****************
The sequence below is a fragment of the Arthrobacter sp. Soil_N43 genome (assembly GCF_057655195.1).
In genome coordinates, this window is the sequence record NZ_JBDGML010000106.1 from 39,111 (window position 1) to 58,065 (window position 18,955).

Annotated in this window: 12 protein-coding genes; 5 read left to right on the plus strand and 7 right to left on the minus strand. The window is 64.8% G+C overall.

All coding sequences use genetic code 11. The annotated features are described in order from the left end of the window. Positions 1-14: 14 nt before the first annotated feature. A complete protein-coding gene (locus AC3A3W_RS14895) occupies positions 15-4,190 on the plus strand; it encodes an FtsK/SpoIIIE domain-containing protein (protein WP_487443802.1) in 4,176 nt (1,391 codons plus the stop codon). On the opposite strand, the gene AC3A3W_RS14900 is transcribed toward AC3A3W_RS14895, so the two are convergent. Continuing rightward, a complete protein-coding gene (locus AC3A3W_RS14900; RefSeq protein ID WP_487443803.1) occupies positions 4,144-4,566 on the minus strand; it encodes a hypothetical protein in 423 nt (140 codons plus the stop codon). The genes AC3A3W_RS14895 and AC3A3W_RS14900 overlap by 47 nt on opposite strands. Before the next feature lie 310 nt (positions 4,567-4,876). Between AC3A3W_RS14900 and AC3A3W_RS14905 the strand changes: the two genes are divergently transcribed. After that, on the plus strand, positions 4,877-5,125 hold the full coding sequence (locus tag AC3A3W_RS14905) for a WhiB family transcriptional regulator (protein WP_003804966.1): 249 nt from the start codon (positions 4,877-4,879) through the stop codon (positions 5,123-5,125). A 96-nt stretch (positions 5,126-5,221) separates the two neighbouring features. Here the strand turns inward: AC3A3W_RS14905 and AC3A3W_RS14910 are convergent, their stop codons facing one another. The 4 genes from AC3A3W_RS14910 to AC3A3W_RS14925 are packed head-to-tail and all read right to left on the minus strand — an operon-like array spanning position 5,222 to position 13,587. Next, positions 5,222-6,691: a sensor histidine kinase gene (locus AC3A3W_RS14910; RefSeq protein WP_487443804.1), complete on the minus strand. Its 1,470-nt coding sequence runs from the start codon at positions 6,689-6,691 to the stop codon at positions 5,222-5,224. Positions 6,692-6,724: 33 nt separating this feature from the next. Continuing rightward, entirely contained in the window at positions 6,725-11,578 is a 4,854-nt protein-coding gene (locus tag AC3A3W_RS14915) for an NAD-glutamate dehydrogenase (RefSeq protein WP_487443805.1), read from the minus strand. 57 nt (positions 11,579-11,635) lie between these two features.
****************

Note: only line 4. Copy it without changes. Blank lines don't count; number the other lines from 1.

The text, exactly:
All coding sequences use genetic code 11. The annotated features are described in order from the left end of the window. Positions 1-14: 14 nt before the first annotated feature. A complete protein-coding gene (locus AC3A3W_RS14895) occupies positions 15-4,190 on the plus strand; it encodes an FtsK/SpoIIIE domain-containing protein (protein WP_487443802.1) in 4,176 nt (1,391 codons plus the stop codon). On the opposite strand, the gene AC3A3W_RS14900 is transcribed toward AC3A3W_RS14895, so the two are convergent. Continuing rightward, a complete protein-coding gene (locus AC3A3W_RS14900; RefSeq protein ID WP_487443803.1) occupies positions 4,144-4,566 on the minus strand; it encodes a hypothetical protein in 423 nt (140 codons plus the stop codon). The genes AC3A3W_RS14895 and AC3A3W_RS14900 overlap by 47 nt on opposite strands. Before the next feature lie 310 nt (positions 4,567-4,876). Between AC3A3W_RS14900 and AC3A3W_RS14905 the strand changes: the two genes are divergently transcribed. After that, on the plus strand, positions 4,877-5,125 hold the full coding sequence (locus tag AC3A3W_RS14905) for a WhiB family transcriptional regulator (protein WP_003804966.1): 249 nt from the start codon (positions 4,877-4,879) through the stop codon (positions 5,123-5,125). A 96-nt stretch (positions 5,126-5,221) separates the two neighbouring features. Here the strand turns inward: AC3A3W_RS14905 and AC3A3W_RS14910 are convergent, their stop codons facing one another. The 4 genes from AC3A3W_RS14910 to AC3A3W_RS14925 are packed head-to-tail and all read right to left on the minus strand — an operon-like array spanning position 5,222 to position 13,587. Next, positions 5,222-6,691: a sensor histidine kinase gene (locus AC3A3W_RS14910; RefSeq protein WP_487443804.1), complete on the minus strand. Its 1,470-nt coding sequence runs from the start codon at positions 6,689-6,691 to the stop codon at positions 5,222-5,224. Positions 6,692-6,724: 33 nt separating this feature from the next. Continuing rightward, entirely contained in the window at positions 6,725-11,578 is a 4,854-nt protein-coding gene (locus tag AC3A3W_RS14915) for an NAD-glutamate dehydrogenase (RefSeq protein WP_487443805.1), read from the minus strand. 57 nt (positions 11,579-11,635) lie between these two features.